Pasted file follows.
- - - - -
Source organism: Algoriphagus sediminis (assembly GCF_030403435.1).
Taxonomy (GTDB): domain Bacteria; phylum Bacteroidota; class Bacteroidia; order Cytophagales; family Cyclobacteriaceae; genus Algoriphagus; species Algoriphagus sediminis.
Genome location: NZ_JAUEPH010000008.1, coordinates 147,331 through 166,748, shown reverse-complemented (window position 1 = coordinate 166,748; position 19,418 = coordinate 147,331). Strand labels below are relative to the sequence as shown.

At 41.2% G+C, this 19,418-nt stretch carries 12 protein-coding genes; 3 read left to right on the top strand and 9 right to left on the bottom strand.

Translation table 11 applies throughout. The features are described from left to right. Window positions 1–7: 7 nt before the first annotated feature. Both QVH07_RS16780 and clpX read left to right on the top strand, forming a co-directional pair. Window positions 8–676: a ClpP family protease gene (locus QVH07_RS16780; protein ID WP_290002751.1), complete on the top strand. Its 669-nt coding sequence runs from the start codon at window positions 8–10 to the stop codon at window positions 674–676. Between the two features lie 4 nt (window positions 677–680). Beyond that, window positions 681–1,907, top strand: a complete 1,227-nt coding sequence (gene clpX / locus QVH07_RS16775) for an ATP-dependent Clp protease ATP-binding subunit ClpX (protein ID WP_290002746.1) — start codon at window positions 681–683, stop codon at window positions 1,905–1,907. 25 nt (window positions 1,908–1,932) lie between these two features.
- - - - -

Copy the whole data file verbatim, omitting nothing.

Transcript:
Source organism: Algoriphagus sediminis (assembly GCF_030403435.1).
Taxonomy (GTDB): domain Bacteria; phylum Bacteroidota; class Bacteroidia; order Cytophagales; family Cyclobacteriaceae; genus Algoriphagus; species Algoriphagus sediminis.
Genome location: NZ_JAUEPH010000008.1, coordinates 147,331 through 166,748, shown reverse-complemented (window position 1 = coordinate 166,748; position 19,418 = coordinate 147,331). Strand labels below are relative to the sequence as shown.

At 41.2% G+C, this 19,418-nt stretch carries 12 protein-coding genes; 3 read left to right on the top strand and 9 right to left on the bottom strand.

Translation table 11 applies throughout. The features are described from left to right. Window positions 1–7: 7 nt before the first annotated feature. Both QVH07_RS16780 and clpX read left to right on the top strand, forming a co-directional pair. Window positions 8–676: a ClpP family protease gene (locus QVH07_RS16780; protein ID WP_290002751.1), complete on the top strand. Its 669-nt coding sequence runs from the start codon at window positions 8–10 to the stop codon at window positions 674–676. Between the two features lie 4 nt (window positions 677–680). Beyond that, window positions 681–1,907, top strand: a complete 1,227-nt coding sequence (gene clpX / locus QVH07_RS16775) for an ATP-dependent Clp protease ATP-binding subunit ClpX (protein ID WP_290002746.1) — start codon at window positions 681–683, stop codon at window positions 1,905–1,907. 25 nt (window positions 1,908–1,932) lie between these two features.